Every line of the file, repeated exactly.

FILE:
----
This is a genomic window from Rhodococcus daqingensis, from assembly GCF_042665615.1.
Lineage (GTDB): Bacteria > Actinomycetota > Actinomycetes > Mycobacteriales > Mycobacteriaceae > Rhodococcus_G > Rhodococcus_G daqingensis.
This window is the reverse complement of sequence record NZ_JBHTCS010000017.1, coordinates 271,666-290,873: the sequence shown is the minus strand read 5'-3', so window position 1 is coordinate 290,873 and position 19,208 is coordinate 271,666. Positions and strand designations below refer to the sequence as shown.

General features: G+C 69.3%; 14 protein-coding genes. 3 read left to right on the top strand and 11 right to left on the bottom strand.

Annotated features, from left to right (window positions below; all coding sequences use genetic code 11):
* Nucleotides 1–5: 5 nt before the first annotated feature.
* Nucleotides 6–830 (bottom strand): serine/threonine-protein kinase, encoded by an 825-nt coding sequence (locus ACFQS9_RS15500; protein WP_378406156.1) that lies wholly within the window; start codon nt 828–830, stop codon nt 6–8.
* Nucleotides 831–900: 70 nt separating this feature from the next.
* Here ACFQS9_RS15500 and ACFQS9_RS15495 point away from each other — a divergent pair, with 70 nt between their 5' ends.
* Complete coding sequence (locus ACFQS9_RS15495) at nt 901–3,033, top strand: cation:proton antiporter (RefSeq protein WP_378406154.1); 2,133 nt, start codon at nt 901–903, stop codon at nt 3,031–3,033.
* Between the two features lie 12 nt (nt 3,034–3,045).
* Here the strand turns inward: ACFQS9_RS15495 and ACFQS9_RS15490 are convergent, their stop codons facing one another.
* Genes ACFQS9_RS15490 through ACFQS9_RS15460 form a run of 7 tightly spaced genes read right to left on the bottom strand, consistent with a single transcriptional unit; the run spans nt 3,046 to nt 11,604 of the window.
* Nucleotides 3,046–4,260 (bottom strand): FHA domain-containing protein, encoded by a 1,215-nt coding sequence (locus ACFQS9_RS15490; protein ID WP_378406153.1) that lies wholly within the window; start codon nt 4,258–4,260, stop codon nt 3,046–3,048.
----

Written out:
This is a genomic window from Rhodococcus daqingensis, from assembly GCF_042665615.1.
Lineage (GTDB): Bacteria > Actinomycetota > Actinomycetes > Mycobacteriales > Mycobacteriaceae > Rhodococcus_G > Rhodococcus_G daqingensis.
This window is the reverse complement of sequence record NZ_JBHTCS010000017.1, coordinates 271,666-290,873: the sequence shown is the minus strand read 5'-3', so window position 1 is coordinate 290,873 and position 19,208 is coordinate 271,666. Positions and strand designations below refer to the sequence as shown.

General features: G+C 69.3%; 14 protein-coding genes. 3 read left to right on the top strand and 11 right to left on the bottom strand.

Annotated features, from left to right (window positions below; all coding sequences use genetic code 11):
* Nucleotides 1–5: 5 nt before the first annotated feature.
* Nucleotides 6–830 (bottom strand): serine/threonine-protein kinase, encoded by an 825-nt coding sequence (locus ACFQS9_RS15500; protein WP_378406156.1) that lies wholly within the window; start codon nt 828–830, stop codon nt 6–8.
* Nucleotides 831–900: 70 nt separating this feature from the next.
* Here ACFQS9_RS15500 and ACFQS9_RS15495 point away from each other — a divergent pair, with 70 nt between their 5' ends.
* Complete coding sequence (locus ACFQS9_RS15495) at nt 901–3,033, top strand: cation:proton antiporter (RefSeq protein WP_378406154.1); 2,133 nt, start codon at nt 901–903, stop codon at nt 3,031–3,033.
* Between the two features lie 12 nt (nt 3,034–3,045).
* Here the strand turns inward: ACFQS9_RS15495 and ACFQS9_RS15490 are convergent, their stop codons facing one another.
* Genes ACFQS9_RS15490 through ACFQS9_RS15460 form a run of 7 tightly spaced genes read right to left on the bottom strand, consistent with a single transcriptional unit; the run spans nt 3,046 to nt 11,604 of the window.
* Nucleotides 3,046–4,260 (bottom strand): FHA domain-containing protein, encoded by a 1,215-nt coding sequence (locus ACFQS9_RS15490; protein ID WP_378406153.1) that lies wholly within the window; start codon nt 4,258–4,260, stop codon nt 3,046–3,048.